As Kevin Clark figures it, the feral cats that stalk the thick bamboo jungle in the backyard of the abandoned home next door should at least keep the huge rats in check. That, unfortunately, hasn't proved to be the case.
The rats and the cats scurry in and out of the yard of the Tampa, Fla., property seemingly unconcerned by the others' presence. Other varmints, such as opossums and raccoons, also take advantage of the cover provided by the towering woody stalks, which grow more than 20 feet high. The worst might be the insects: Every evening, a veritable attack squadron of mosquitoes buzzes out of the growth, as if taking their cue from the jets that take off and land at the nearby Air Force base.
The infestation is so severe that Clark refuses to allow his 5-year-old grandson, who lives with him, to venture outside alone. "I'm afraid of what will come creeping out of there," he said.
After the housing market collapsed in spectacular fashion six years ago, Florida became known as much for its abandoned houses as its white sand beaches and palm trees. Many homes fell into disrepair and became the target of looters and vagrants.
In some respects, the situation in the state is much improved. Foreclosures are down and home prices are up, especially in the cities where values fell the most. In Florida's biggest cities, investors backed by Wall Street cash and local speculators are scooping up homes practically as soon as they hit the market. In Tampa, one of the hardest-hit cities, residential property prices increased 12 percent in April, according to a report released this week. Many housing experts even caution that prices are going up too fast.
Yet despite the intense demand for seemingly anything with four walls and a roof, abandoned properties like the one that is vexing Clark and his family still dot Florida's cities and suburbs. These are homes that are vacant, but have not yet been foreclosed on. In many instances, these "zombie" properties sit empty for years, as foreclosures wind slowly through Florida's courts.
As of May, there were 55,500 abandoned homes in the state, one-third of the national total, according to RealtyTrac, an online real estate company.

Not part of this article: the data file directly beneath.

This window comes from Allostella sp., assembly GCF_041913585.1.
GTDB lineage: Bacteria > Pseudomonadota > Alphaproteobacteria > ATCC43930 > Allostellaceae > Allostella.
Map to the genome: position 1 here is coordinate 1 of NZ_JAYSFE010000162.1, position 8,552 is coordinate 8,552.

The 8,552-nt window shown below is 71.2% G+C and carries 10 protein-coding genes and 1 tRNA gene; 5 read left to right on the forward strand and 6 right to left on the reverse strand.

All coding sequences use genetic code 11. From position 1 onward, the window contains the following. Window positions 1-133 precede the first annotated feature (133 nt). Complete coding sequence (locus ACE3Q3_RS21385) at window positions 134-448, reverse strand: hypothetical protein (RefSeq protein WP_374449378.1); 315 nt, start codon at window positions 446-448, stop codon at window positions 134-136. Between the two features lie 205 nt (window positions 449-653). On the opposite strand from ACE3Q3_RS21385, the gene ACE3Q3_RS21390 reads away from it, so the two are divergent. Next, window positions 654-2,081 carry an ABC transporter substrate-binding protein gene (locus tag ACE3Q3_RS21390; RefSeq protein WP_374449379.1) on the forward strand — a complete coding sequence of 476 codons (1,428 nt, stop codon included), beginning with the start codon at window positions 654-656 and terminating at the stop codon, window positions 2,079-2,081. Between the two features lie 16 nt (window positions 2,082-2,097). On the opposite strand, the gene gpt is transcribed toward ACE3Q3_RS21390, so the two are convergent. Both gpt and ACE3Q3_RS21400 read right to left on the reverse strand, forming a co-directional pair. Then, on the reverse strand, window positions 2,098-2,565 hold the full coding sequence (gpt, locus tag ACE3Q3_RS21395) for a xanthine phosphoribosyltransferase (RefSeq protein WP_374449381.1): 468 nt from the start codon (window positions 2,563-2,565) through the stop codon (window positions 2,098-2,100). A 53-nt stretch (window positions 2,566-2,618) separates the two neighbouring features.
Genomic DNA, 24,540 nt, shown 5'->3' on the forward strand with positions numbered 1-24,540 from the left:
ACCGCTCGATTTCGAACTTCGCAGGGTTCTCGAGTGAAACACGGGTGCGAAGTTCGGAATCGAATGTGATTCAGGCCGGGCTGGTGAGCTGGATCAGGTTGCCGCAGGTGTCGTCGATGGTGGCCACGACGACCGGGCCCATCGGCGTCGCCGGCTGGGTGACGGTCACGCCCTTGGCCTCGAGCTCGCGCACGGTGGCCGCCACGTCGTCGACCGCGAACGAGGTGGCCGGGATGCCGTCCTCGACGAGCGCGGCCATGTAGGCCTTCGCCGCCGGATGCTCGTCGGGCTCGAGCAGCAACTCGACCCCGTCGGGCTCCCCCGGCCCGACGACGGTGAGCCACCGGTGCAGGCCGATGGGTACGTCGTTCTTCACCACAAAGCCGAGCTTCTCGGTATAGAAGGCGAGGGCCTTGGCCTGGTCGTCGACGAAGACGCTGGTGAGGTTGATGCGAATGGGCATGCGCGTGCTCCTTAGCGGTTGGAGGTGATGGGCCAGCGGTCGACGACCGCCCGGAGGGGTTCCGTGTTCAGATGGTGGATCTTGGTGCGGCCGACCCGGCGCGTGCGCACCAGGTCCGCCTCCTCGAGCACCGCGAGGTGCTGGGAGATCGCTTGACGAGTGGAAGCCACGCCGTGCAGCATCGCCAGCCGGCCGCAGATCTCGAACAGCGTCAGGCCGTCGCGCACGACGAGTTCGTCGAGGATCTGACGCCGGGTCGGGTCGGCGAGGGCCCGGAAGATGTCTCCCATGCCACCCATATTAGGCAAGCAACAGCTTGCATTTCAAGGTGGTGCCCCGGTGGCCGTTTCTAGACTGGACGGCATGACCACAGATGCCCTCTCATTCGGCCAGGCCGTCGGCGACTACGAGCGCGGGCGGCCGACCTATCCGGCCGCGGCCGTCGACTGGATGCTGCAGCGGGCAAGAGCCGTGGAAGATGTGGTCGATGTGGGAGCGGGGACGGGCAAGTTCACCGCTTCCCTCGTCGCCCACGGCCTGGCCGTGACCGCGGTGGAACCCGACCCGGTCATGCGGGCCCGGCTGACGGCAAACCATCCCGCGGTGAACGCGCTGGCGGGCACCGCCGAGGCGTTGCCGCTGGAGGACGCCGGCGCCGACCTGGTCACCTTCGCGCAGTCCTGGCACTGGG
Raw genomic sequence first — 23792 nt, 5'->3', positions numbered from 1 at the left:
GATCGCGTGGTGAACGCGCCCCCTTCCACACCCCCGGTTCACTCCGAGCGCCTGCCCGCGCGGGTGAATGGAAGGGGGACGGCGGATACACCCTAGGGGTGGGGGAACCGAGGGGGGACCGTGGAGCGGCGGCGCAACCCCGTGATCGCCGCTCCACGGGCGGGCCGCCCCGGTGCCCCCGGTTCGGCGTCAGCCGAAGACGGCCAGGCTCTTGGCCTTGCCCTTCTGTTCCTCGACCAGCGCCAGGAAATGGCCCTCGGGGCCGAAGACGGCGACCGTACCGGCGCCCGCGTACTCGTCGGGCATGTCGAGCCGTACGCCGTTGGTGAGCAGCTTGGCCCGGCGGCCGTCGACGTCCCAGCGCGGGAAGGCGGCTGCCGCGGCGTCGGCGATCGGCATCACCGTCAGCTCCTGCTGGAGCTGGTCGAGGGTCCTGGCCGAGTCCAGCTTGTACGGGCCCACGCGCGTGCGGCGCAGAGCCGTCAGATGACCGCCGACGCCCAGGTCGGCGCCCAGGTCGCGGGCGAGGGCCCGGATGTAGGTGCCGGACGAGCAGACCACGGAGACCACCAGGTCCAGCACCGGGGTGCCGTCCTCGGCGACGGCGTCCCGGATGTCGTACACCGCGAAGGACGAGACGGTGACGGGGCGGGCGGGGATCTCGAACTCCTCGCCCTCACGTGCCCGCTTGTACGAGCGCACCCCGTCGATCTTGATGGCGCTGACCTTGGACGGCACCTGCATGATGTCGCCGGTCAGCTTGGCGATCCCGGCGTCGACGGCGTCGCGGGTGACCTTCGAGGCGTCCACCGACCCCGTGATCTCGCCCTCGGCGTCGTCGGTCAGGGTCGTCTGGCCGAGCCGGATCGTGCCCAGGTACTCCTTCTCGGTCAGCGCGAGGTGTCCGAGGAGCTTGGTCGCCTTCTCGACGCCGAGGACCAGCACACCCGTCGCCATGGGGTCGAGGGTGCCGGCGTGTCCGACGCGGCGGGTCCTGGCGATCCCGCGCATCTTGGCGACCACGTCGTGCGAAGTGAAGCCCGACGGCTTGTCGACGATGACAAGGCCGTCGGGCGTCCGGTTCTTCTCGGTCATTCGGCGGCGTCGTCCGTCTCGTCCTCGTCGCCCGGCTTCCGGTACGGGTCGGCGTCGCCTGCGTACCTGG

"I see them everywhere, especially in the inner core of the city," said Marquaz McGhee, the housing programs manager at the Community Development Corp. of Tampa, a nonprofit group. "I even see them next to the golf course."
Until last month, McGhee said, the home across the street from where he lives was abandoned. The bank would send a contractor to mow the grass every month or two, but that wasn't nearly sufficient in Florida's hot, sunny climate.
Neighbors would take turns mowing the grass themselves, he said.
When a home is abandoned, it becomes the responsibility of the bank or mortgage company that serviced the home mortgage to keep the property from falling into disrepair. This means fixing broken windows, ensuring pipes don't freeze and covering empty swimming pools.
A recent investigation by The Huffington Post uncovered widespread evidence of abuse and misconduct by the local contractors hired to do this dirty and sometimes dangerous work. Internal documents, government audits and many of the contractors themselves portrayed an industry that grew too fast, without proper oversight.
Though many contractors diligently do the work that's required, some have been accused of breaking into still-occupied homes and stealing possessions. Others take potentially harmful shortcuts in fixing up the interiors, such as painting over mold rather than properly removing it. These so-called property preservation companies too often don't oversee their contract workers, according to many of those interviewed. And the banks and mortgage companies are failing to oversee everyone involved, insiders claim.